The Boston Globe from Boston, Massachusetts on February 15, 2002 · 114
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The Boston Globe from Boston, Massachusetts · 114

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Friday, February 15, 2002
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114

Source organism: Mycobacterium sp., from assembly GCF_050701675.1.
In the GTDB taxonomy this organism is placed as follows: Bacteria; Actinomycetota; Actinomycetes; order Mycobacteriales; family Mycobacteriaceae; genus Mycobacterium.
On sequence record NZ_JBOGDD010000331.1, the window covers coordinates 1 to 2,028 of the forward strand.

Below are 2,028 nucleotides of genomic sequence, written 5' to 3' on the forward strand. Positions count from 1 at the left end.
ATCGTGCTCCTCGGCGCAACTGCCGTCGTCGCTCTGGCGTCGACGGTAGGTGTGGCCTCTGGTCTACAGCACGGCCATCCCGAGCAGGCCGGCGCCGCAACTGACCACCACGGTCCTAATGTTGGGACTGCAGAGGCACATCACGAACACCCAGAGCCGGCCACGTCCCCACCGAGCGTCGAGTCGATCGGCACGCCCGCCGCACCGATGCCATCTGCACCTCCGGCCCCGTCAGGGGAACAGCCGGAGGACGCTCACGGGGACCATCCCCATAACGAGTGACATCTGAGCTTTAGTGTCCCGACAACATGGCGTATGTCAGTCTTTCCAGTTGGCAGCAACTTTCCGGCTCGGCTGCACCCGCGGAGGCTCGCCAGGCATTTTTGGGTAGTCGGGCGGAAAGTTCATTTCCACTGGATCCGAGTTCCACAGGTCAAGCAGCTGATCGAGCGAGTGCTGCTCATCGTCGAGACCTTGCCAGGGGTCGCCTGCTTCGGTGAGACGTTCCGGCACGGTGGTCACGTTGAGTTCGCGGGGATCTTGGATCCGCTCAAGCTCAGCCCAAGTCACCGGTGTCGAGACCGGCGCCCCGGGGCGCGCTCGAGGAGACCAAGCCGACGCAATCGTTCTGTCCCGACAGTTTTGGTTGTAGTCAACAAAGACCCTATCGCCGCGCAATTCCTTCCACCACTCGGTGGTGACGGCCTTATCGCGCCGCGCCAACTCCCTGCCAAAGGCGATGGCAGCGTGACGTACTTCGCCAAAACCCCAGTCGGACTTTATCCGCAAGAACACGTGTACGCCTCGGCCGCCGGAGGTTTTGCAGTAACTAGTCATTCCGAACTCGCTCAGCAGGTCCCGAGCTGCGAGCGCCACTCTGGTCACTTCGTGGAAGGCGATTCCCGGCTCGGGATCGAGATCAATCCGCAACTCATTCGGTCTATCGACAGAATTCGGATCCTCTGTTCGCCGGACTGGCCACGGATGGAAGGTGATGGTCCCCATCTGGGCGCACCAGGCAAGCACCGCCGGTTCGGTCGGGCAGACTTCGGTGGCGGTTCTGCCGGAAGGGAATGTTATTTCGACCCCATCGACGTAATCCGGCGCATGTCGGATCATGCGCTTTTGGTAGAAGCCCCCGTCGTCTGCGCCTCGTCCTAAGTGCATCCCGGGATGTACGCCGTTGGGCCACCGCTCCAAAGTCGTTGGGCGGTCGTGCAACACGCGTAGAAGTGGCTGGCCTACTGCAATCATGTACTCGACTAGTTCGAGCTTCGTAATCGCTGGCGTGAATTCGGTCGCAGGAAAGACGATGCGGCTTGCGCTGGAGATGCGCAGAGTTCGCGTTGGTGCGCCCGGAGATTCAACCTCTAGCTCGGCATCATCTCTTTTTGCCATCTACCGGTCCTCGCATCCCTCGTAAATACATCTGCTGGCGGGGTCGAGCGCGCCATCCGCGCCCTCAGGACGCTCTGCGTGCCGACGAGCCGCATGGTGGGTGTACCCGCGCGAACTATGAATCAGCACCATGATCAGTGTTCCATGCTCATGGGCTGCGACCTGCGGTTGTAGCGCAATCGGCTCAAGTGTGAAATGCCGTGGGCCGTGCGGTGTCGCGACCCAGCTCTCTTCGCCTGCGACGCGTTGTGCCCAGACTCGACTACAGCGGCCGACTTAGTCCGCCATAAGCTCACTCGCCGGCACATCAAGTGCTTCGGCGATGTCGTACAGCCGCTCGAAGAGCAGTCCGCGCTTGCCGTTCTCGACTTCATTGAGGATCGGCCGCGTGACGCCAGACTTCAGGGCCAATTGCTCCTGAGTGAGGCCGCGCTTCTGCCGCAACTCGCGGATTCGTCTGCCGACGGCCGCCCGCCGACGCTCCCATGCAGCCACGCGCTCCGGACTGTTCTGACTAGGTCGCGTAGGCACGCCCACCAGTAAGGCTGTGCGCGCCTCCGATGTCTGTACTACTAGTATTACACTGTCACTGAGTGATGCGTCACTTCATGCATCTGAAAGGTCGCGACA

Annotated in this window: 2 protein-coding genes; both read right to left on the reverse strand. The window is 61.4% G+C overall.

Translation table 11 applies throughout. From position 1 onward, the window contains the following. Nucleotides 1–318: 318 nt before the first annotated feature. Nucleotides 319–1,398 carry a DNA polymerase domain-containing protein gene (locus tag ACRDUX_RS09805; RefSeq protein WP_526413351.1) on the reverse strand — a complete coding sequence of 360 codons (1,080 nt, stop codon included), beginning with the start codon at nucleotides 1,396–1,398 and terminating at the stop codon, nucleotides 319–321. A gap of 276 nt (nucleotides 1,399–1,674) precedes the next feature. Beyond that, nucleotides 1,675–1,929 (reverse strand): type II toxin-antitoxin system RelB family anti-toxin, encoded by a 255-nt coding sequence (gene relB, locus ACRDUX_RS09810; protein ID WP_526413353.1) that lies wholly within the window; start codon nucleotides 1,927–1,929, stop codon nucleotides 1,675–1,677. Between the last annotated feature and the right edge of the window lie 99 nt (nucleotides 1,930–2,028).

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F Comics F10-11 Classified F12-20 The Boston Globe Friday, February 15, 2002 Markets The US dollar 1.1434 euro T 0.0052 10-year Treasury 4.95 T 0.04 Bloomberg Mass. index 210.54 T 1.64 Housing help In a new program expected to aid corporate retention and recruitment efforts, the Greater Boston Chamber of Commerce announces plans to assist employers in helping workers buy or rent homes. F3 The Pitch t After eight months Of development -and focus-group research, Boston jeweler Shreve, Crump & Low is targeting gays and lesbians with r advertising (left) in mainstream publications showing off a new line of "commitment rings." F3 Dow Jones Nasdaq ; 10,001.99 1,843.37 For updated market quotes and news: Glob Onllna at www.botton.conibuslnMs j fl- -j m fist Soma m nak n ,H IIIIIIIIIIIIIIIIIIIIIIIIIIIIIIIIIIIIIIIIIIIIIIIIIIMIIIIIIIIIIIIIIIIIIIIIIIIIIIIIIIIIIIIIIIIIIIIIIIIIIIIIIIIIIIIIIIIIIIIIIIIIIIIIIIII Illlllllll Iltlllltllllt MIIIMMIIIIinMIIIIIIIIIIIIIIIIIIIIIIIIIIIIIIIIIIIIMIHIIIIIIIIIIIIIIIIIIIIIIIIIIIIIMIIIIIMIIIIIIIMIIIIIIIIIIIIIIIIIIIIIIIIIIIIIIIIIIIIIIIIIIIIIIII Steve Bailey Downtown : Success i story The headlines from Corporate America are all about companies that are turning out to be less than they appear. In Massachusetts, we read every day about a state government ' ij fiddling in the face of a growing fiscal disaster. It is a good moment, I think, to revisit the story : of Harvard Pilgrim Health Care, a company rt that turned out to be more than it seemed not so very long ago, and managed to get through 1 1 its hour of crisis with the unusually creative assistance of the state. It was two years ago when Harvard Pilgrim ' discovered a series of accounting blunders that h I made a bad situation intolerable. Attorney ' t General Thomas F. Reilly didnt hesitate: That . very night he forced the insurer into receivership. It was the biggest financial crisis in the history of the state's $38 billion-a-year health care system, and you ; IIIIIIIIIIIIIIIIIIIIIIIIIIIIMII ; Back in ; the black 1 Harvard Pilgrim's . operating gains and losses $30m 1999 2000 i 2001 csunitne -$225m SOURCE: Harvard Pilgrim illlillllilllllllililiiillliiili could have gotten some attractive odds if you had been willing to bet against Harvard Pilgrim being a survivor in an industry that felt like it was coming apart But Harvard Pilgrim has staged a remarkable turnaround. Consider the numbers: In 1999 the nonprofit insurer reported a staggering operating B loss of $225 million; m 2000 the firm cut the J loss to $17 million. This month Harvard Pilgrim is expected to report it had an operating ' gain of about $30 million in 2001, according to ik o Nwnr imprna mpmnrnprnn rwpK n Tn a Vipnlth nnrt world ac frafrilp as nurs : Harvard riignm stui nas some uungs 10 prove. I '. For starters: Can it compete for customers? Membership has dropped from 1.3 million to 5 735,000 today, including a slight loss in the latest enrollment period. In addition, Harvard - Pilgrim is still several years of profits away from having the reserves it will need to free it-'! self of the court-ordered oversight of the Insur- ance Division. "It is definitely going in the right direction," , , says Reilly. "We are two years down the road, and they are doing what they said they would '. I do. That is all you can ask." What Reilly found when he got inside Harvard Pilgrim in those desperate days in January " 2000 was a good management team with a plan to deal with a crisis years in the making. Through the receivership and some accounting sleight of hand to write up the company's net worth, Reilly bought Harvard Pilgrim some . breathing room. Charlie Baker, Harvard Pil- grim's chief executive, has cut administrative 51 costs in half, folded its unprofitable Rhode Is- land operation, outsourced its computer and t claims departments, simplified contracts with ' hospitals and doctors, and sold off most of its i health centers. Not to be overlooked: double-J digit premium hikes, which have been a power- ful tonic for all insurers. a "I am happy to be worrying about the same t things my competitors are worrying about, and only those things," says Baker, the former Bill t Weld deputy who many (me Included) would like to see run for governor one day. X The most important lesson of Harvard Pilgrim Is that reasonable people can get even 1 very difficult things done if they stay focused on the results. The next big test: CareGroup, Boston's second-largest hospital system, which finds itself where Harvard Pilgrim once was. Both Harvard Pilgrim and CareGroup are products of botched mergers. Both share a res- ervoir of goodwill In the community. Like Har-l vard Pilgrim, CareGroup needs to shed unprof-' itable businesses: Harvard Pilgrim faced its . most painful choice in Rhode Island; Care-I Group faces just as painful a choice in Wal- tham. But In some real ways the CareGroup turnaround is even toughen The doctors, the " source of patients, will have more to say about ': the future of Beth Israel Deaconess than they did about Harvard Pilgrim. The attorney gener- al has far less ability to help restructure the " debt this time around. Harvard Pilgrim just proved what can be " done. Charlie Baker's advice to Paul Levy, the man now on the spot at Beth Israel Deaconess? " "Time is not your friend." J Steve Bailey can be reached at 61 7-929-2902 or t byemailatbaUeygbbe.com. Power straggle Utilities, critics claim vindication in study of electric costs r? I L I o 't ' f ' I I ! ! r - s: ft ' I I : I 1 j K ) : 1 ; . 1 I . f 1 I ' GLOBE FILE PHOTO Smokestacks of the Brayton Point coal-burning electric plant in Somerset. By Peter J.Howe GLOBE STAFF wo years after New Eng-1 land power plant owners began facing accusations they were manipulating the region's new wholesale electric market to i gouge consumers, grid managers yesterday released a long-awaited report that was quickly claimed as vindication by both generating companies and their critics. From May 1999 to September 2001, New Englanders paid 4 percent to 12 percent more for wholesale electricity than they should have under a theoretically perfect market, according to economists James Bushnell and Celeste Saravia of the University of California Energy Institute. That happened to some extent be- cause a handful of big plant owners can exercise "market power" to raise prices, ELECTRICITY, Pag F4 lllllllllllllllllllllllllllllllllllllllllllllll II III Illlllllll Illlllllll II I lllll lllllllllllll Illlllllll Who's generating electricity New England has a total of 26,428 megawatts of electric generating capacity within its borders, most of it controlled by nine companies. Percent of New England 17 8 7 6 Other 35 9,132 megawatts Company Total megawatts PG&E National Energy 4,581 NRG 2484 Sithe Energies 1,904 , Northeast Utilities (regulated) 1,649 NU Generating Services 1 1,631 FP&L Energy L338 4 -1 6 r 5 :, p Mirant 45- rCalpine lit: i. WI5Ve5l r Duke Energy NOTE fimms do not add to 100 perctnt dut to rmn Saras: ISO-New England, IWwnity of Calrrorrtarwiwlretrrutt 1,323 1,016 980 975 GLOBE STAFF CHART lllllltllllllllltllllllllllllll'ltllllllllll(lltllllltl)lltllllll(llllllllllllllllllllllllllllllllllllllllllllllllllllllllll(IIIIIIIIIIllllllllllIIMtftlll Illllllllltllttllll Jobless face delay in getting benefits House skips vote on aid extension to focus again on stimulus plan BySueKirchhoff GLOBE STAFF WASHINGTON - Unemployed workers are going to have to wait a little longer for help from Congress. House Republican leaders yesterday opted not to take up the targeted 13-week extension of unemployment benefits passed by the Senate last week. Instead, the House, on a 225-199 vote largely along party lines, approved the third reij-dition of a $150 billion economic stimulus bill that includes business and personal tax breaks, unemployment benefits, and aid to New York. , Democrats accused Republicans of jeopardizing aid to the unemployed in order to push a stimulus bill that has no chance of passing the Senate. After voting on the measure, the House left town for a week. This isnt going anywhere," said Senate majority leader Tom Daschle, a South Dakota Democrat "I think the Republican leadership should be embarrassed for what they're doing." The Senate, by voice vote, called again yesterday for a 13-week extension of bene-UNEMPLOYMENT BENEFITS, Pag F2 Airline faces bias complaint By Chris Reidy GLOBE STAFF A 32-year-old Arab-American who worked at Draper Laboratory plans to file a discrimination complaint today that alleges American Airlines barred him from boarding a Boston-to-Los Angeles flight three months ago and publicly humiliated him because of his "Arab name." A few hours after the man was barred from one flight, an American Airlines employee gave him a first-class ticket to Los Angeles on another, which took off without incident "We havent seen the filing, but we're familiar with the complaint," said airlines spokeswoman Sonja Whitemon. "Based on what we know the crew acted appropriately. We have apologized to him for the inconvenience. Because this matter is in litigation, we cant comment further." Since Sept. 11, the American-Arab Anti-Discrimination Committee has tracked about 50 discrimination complaints by Arab-Americans against various airlines. In several cases, pilots have barred passengers from boarding planes. DISCRIMINATION CASE, Pagt F4 BRA approves project for waterfront area By Thomas C. Palmer Jr. GLOBE STAFF The Boston Redevelopment Au thority board yesterday unanimously approved construction of a hotel and apartment complex on three blocks at Northern Avenue and D Street in South Boston. A 440-room hotel, 460 residential apartments, retail shops, and a restaurant if and when financed In a difficult economic climate will replace open lots and one- and two-story buildings across from Jimmy's Harborside restaurant Developer Joe Fallon, managing partner of South Boston Waterfront Development LLC, said he hoped to break ground by the first of next year. He is in negotiations with a hotel chain but would not say which one. Susan Hannon, deputy director for project management of the BRA, said BRA, Pag F4 The planned mixed-use development will cover about 3.4 acres A.. ., . ,L.. j .